Dogmatics describes the deeds of God done for, to, and in human beings; ethics describes what renewed human beings now do on the basis of and in the strength of those divine deeds. In dogmatics human beings are passive; they receive and believe; in ethics they are themselves active agents. In dogmatics, the articles of faith are treated; in ethics, the precepts of the decalogue. In the former, that which concerns faith is dealt with; in the latter, that which concerns love, obedience, and good works. Dogmatics sets forth what God is and does for human beings and causes them to know God as their Creator, Redeemer, and Sanctifier; ethics sets forth what human beings are and do for God now; how, with everything they are and have, with intellect and will and all their strength, they devote themselves to God out of gratitude and love. Dogmatics is the system of the knowledge of God; ethics is that of the service of God. (xxv–xxvi, Reformed Dogmatics 1:58) Continue reading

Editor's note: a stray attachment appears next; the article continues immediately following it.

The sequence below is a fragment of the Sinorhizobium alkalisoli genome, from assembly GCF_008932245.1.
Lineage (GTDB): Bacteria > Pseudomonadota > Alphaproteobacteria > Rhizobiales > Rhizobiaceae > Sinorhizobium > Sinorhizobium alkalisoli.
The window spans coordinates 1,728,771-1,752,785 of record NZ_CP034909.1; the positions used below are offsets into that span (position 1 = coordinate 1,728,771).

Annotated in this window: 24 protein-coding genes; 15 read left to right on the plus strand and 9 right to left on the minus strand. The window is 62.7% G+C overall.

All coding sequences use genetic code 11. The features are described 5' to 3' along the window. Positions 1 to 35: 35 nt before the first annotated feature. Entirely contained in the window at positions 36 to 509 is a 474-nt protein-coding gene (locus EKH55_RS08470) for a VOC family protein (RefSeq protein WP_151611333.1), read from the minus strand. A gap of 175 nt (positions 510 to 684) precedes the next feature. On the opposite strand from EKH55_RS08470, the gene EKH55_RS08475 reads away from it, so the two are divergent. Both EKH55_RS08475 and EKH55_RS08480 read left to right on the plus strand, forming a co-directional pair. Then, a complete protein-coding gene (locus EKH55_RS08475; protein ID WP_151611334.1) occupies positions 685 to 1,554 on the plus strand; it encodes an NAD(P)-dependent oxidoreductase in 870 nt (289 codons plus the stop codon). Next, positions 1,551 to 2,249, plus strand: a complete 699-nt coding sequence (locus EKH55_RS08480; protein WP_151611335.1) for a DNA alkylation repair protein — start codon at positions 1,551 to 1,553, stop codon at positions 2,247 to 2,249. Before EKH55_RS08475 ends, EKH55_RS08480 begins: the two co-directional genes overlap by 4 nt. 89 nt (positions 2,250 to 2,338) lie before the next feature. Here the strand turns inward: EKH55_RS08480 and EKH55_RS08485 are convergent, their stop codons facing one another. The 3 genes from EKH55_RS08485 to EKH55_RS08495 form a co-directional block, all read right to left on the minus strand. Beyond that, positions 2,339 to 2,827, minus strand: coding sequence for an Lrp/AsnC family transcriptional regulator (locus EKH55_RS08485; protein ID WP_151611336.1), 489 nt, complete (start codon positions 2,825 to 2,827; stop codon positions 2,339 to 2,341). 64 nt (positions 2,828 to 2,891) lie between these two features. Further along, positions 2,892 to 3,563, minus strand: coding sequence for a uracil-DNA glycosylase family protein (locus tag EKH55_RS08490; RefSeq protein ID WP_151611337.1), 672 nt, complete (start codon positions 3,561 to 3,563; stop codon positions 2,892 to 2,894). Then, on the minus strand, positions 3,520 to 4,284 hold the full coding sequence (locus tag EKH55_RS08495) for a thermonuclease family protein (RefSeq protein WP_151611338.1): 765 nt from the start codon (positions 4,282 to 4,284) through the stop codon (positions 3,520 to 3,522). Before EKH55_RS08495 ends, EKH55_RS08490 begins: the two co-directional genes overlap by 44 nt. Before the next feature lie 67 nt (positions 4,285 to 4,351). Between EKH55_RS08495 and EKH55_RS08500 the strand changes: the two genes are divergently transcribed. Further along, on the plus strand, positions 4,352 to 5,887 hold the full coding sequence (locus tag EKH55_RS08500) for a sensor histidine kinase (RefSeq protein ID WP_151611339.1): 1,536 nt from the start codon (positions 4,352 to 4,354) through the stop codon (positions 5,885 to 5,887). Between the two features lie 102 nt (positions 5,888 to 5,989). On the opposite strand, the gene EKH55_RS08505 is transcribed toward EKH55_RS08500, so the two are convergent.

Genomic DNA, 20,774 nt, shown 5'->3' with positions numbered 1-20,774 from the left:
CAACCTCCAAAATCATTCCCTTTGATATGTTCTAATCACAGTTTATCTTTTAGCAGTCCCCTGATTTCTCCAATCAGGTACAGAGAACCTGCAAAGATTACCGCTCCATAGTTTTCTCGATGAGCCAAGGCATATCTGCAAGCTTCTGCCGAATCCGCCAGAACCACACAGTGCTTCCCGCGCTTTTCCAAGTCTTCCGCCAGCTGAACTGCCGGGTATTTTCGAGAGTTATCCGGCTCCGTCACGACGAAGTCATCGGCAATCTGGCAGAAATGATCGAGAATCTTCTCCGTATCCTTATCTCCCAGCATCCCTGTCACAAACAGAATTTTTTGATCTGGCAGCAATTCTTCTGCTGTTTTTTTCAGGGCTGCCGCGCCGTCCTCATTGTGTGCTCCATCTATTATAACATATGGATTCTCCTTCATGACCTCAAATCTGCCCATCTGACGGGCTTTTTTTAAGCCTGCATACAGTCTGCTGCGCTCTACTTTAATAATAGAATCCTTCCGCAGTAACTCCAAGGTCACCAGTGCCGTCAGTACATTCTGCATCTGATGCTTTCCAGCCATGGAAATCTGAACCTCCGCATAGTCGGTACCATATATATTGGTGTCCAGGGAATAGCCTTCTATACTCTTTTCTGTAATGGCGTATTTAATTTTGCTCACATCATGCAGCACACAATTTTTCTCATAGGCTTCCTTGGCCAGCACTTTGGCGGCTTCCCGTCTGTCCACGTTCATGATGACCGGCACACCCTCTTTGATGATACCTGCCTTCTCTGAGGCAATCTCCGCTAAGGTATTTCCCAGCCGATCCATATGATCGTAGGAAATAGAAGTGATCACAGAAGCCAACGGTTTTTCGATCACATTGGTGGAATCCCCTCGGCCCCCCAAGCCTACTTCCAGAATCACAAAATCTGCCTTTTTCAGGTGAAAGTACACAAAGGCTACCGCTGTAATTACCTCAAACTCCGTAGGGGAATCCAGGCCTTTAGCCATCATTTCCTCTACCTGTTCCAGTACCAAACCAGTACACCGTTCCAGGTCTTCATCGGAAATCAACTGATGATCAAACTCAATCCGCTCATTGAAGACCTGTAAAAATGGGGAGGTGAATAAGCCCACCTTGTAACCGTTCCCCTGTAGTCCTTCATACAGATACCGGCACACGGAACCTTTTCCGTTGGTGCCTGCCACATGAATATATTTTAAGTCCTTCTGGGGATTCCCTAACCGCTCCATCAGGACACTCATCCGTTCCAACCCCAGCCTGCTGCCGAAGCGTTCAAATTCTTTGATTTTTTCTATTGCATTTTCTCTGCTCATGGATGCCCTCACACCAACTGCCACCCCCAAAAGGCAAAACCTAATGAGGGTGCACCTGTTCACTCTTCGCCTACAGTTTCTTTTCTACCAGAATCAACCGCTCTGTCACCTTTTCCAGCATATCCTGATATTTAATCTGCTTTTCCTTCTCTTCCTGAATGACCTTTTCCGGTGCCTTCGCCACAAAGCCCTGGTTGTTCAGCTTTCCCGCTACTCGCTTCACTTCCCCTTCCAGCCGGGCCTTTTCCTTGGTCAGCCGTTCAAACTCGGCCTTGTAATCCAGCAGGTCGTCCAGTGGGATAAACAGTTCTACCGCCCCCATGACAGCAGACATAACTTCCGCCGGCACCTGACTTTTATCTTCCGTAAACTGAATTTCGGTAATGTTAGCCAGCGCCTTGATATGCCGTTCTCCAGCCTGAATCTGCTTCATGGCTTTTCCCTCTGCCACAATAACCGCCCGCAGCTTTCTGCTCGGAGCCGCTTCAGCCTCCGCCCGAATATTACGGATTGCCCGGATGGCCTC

The Covenantal Cast of the Biblical Canon

otThe covenantal character of Scripture challenges the idea of the Bible as a textbook. ‘For the Christian conception of God the Bible is our only textbook. In its pages we have the self-revelation of God.’ Without doubt, the Bible teaches us about God. It has a key didactic function: if we are to respond to God in the area of truth, we need to be instructed in the truth. But we also need to do justice to its covenantal nature, its function of finding us and holding us for God through its promises. The promissory nature of Scripture means that it gives us information about the plans and purposes of God. The Bible is God’s many-sided provision for his covenant people.[1]